The image was taken from an episode of the British television mini-series Black Mirror, by Charlie Brooker. In the episode, a princess is kidnapped and her captor demands that the British prime minister have sex with a pig on live national
television before she is released.
The show is screening on the Foxtel channel Studio as part of its Festival of WTF.
Wendy Francis, of the Australian Christian Lobby, said the prominent billboard was distressing and inappropriate, especially for children:
The damage is already done. It's already up now, it's got media attention. This is exactly what these advertisers want. They know this is damaging children. They know that this is not normal behaviour. They know that it will create attention.
They are not thinking of our society, of children being confronted by adult concepts. And these are adult concepts that are not even normal.
The Annual report speaks little of censorship issues beyond a few general paragraphs about pandering to the sexualisationists, particularly for outdoor advertising.
The ASA continue to provide the their 10 best adverts of the year as judged by votes from whingers. Note that this year the numbers may be reduced because the ASA web page for complaints, now indicates when the ASA has received enough complaints
(about 100) about a particular advert.
1008 complaints: Not upheld
This TV ad, one of a series for the price comparison website, featured the former footballer Stuart Pearce kicking a football into the stomach of an opera singer. We ruled that the ad was not offensive, irresponsible or harmful, because the ad
was not explicit or gruesome, and would be seen as light-hearted and comical.
797 complaints: Not upheld
Another TV ad for the price comparison website, this time featuring Sue Barker taking aim and shooting the main character with a rocket launcher. We ruled the ads was not offensive or harmful because it showed over-the-top and fantastical
behaviour and would be seen as light-hearted and comical. We also noted that the main character was shown unharmed at the end of the ad.
620 complaints: Not upheld
This TV ad, which featured a mother carrying out various tasks in preparation for Christmas, prompted complaints it was sexist. We did not uphold the complaints. We also rejected complaints that the ad was offensive to single fathers or men who
played a primary domestic role. We thought the ad reflected ASDA's view of the Christmas experience for a significant number of their customers.
373 complaints: Upheld in part
A series of ads for the TV programme My Big Fat Gypsy Wedding, appearing on posters and in national and regional press and magazines, prompted complaints that they were offensive, racist and unfairly denigrated and degraded Gypsy and Traveller
communities. After a request from the Independent Reviewer of ASA Adjudications to re-open our investigation, we agreed that some of the images together with the accompanying text were offensive and irresponsible.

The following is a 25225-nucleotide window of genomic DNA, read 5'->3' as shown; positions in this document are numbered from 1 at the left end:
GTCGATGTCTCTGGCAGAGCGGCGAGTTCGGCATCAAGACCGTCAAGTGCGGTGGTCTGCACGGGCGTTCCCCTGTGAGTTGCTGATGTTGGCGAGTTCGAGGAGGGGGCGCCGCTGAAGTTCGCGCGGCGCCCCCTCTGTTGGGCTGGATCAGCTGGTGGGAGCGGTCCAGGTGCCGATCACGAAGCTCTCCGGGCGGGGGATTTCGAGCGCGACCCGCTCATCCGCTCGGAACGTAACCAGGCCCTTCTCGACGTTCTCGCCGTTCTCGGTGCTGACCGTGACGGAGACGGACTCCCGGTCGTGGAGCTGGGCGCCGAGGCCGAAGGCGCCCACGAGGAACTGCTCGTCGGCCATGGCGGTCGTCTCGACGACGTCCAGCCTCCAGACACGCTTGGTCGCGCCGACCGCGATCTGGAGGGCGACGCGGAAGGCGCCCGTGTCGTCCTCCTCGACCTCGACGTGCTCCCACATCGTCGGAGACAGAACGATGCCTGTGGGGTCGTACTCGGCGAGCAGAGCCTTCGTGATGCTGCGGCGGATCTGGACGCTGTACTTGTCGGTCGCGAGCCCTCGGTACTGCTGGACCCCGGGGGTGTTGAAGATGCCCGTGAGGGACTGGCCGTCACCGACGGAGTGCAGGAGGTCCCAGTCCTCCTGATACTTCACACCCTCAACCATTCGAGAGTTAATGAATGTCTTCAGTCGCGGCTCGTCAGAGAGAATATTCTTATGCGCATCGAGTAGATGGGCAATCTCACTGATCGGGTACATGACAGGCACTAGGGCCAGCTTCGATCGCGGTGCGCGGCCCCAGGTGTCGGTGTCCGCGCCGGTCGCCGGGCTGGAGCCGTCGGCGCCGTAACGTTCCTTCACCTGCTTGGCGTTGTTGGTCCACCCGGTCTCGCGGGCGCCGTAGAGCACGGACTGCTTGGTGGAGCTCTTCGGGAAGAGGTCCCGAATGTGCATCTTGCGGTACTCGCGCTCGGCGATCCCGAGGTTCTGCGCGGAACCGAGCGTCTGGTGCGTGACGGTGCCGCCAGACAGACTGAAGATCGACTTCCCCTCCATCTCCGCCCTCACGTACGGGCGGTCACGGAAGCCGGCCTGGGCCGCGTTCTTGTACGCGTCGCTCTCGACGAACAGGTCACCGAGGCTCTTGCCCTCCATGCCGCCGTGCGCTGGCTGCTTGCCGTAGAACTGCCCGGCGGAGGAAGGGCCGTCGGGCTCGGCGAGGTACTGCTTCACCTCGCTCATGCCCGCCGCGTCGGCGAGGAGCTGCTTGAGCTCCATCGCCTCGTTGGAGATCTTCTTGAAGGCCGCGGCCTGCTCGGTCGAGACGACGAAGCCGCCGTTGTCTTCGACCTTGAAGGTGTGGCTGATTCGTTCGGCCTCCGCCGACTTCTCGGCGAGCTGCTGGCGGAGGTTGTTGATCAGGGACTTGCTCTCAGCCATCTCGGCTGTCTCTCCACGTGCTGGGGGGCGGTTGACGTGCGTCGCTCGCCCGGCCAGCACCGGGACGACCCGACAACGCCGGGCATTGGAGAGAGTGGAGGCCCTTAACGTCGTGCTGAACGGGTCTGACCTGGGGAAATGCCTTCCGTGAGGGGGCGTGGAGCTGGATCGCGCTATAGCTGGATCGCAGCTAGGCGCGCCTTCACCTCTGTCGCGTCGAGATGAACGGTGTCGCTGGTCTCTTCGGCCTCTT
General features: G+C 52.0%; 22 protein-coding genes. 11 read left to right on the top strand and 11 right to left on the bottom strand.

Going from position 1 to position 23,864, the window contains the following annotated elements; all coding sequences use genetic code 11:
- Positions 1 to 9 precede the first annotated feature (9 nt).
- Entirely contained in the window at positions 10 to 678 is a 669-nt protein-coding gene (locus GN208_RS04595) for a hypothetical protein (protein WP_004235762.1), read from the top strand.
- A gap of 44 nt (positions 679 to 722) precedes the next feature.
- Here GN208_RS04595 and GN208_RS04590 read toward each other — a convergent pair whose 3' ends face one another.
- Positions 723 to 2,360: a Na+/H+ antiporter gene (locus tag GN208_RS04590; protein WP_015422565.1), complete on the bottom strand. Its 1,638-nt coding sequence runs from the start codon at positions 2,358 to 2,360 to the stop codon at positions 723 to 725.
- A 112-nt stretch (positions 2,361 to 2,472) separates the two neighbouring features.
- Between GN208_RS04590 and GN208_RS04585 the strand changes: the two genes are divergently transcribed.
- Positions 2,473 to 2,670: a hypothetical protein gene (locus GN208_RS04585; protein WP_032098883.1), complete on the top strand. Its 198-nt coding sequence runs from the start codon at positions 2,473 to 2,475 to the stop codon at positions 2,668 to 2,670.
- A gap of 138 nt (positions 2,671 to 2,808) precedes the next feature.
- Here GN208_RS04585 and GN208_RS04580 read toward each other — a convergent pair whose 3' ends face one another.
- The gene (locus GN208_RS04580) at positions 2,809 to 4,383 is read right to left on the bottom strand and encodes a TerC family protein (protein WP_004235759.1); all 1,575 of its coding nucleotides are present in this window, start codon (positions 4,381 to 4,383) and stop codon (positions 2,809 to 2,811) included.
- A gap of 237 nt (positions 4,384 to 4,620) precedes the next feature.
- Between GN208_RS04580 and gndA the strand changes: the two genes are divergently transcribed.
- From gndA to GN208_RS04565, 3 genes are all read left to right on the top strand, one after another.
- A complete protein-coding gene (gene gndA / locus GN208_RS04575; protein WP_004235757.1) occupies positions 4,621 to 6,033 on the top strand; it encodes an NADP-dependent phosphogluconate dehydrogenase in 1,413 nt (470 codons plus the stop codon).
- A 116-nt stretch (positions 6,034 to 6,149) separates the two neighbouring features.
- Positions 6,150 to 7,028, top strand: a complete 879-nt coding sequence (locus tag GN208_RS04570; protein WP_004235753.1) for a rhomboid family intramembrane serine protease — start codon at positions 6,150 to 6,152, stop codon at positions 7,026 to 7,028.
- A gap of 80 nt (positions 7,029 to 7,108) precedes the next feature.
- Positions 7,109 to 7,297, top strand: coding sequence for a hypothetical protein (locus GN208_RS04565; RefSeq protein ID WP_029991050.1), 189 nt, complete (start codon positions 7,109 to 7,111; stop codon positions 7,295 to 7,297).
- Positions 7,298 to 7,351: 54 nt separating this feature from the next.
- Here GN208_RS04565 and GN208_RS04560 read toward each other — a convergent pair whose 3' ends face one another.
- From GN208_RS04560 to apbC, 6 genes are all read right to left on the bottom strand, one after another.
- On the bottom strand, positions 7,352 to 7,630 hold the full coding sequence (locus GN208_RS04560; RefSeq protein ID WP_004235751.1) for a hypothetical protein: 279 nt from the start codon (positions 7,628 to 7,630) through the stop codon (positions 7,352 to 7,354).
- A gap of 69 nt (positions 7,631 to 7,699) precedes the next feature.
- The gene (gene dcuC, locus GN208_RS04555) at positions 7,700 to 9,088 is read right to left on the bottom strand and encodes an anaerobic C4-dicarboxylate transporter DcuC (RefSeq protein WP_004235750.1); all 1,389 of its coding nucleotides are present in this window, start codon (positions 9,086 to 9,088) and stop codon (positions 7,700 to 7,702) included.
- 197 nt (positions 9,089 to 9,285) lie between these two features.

371 complaints: Upheld in part
We did not uphold complaints that the nudity in a TV ad for Richmond Ham was offensive. However, we agreed with complainants that referring to the product as Britain's only ham would be interpreted as meaning the product was British
in origin, when that was not the case.
311 complaints: Out of remit
We received complaints that an online ad on Paddy Power's YouTube channel was offensive to members of the transgender community. The channel was registered in Ireland, and so it fell outside of our remit. We did however uphold a small number of
complaints about the same ad which appeared on TV.
(= 7th) Kellogg's
234 complaints: Not upheld
We did not uphold complaints that a TV ad for breakfast cereal showing a man being attacked by a snake was unduly distressing. We acknowledged that some viewers might find the theme of the ad distasteful, but that most would view it as comical
rather than graphic.
(= 7th) Wm Morrison Supermarkets
234 complaints: Not upheld
This TV ad prompted a number of complaints that it was irresponsible and harmful because it implied that it was acceptable to feed Christmas pudding to dogs. We didn't think the ad implied it was acceptable to copy this behaviour, as the dog
did not eat the pudding. Also dog owners would be aware of the toxicity of grapes, raisins and other foods to their pets
Kayak Software Corporation
189 complaints: Upheld in part
We ruled that this TV ad showing a man receiving brain surgery would be likely to cause distress without justifiable reason especially to viewers who had been affected by the type of operation depicted in the ad. We did not uphold
complaints that the ad was offensive in general.
St John Ambulance
144 complaints: Not upheld
We did not uphold the complaints about this TV ad, which showed a man and his family coping with his diagnosis, treatment and eventual recovery from cancer, only for him to die by choking to death on a piece of food. Although distressing in its
portrayal, we felt the overall message of the ad (that the relatively simple techniques of first aid could avoid sudden tragedy), was justifiable.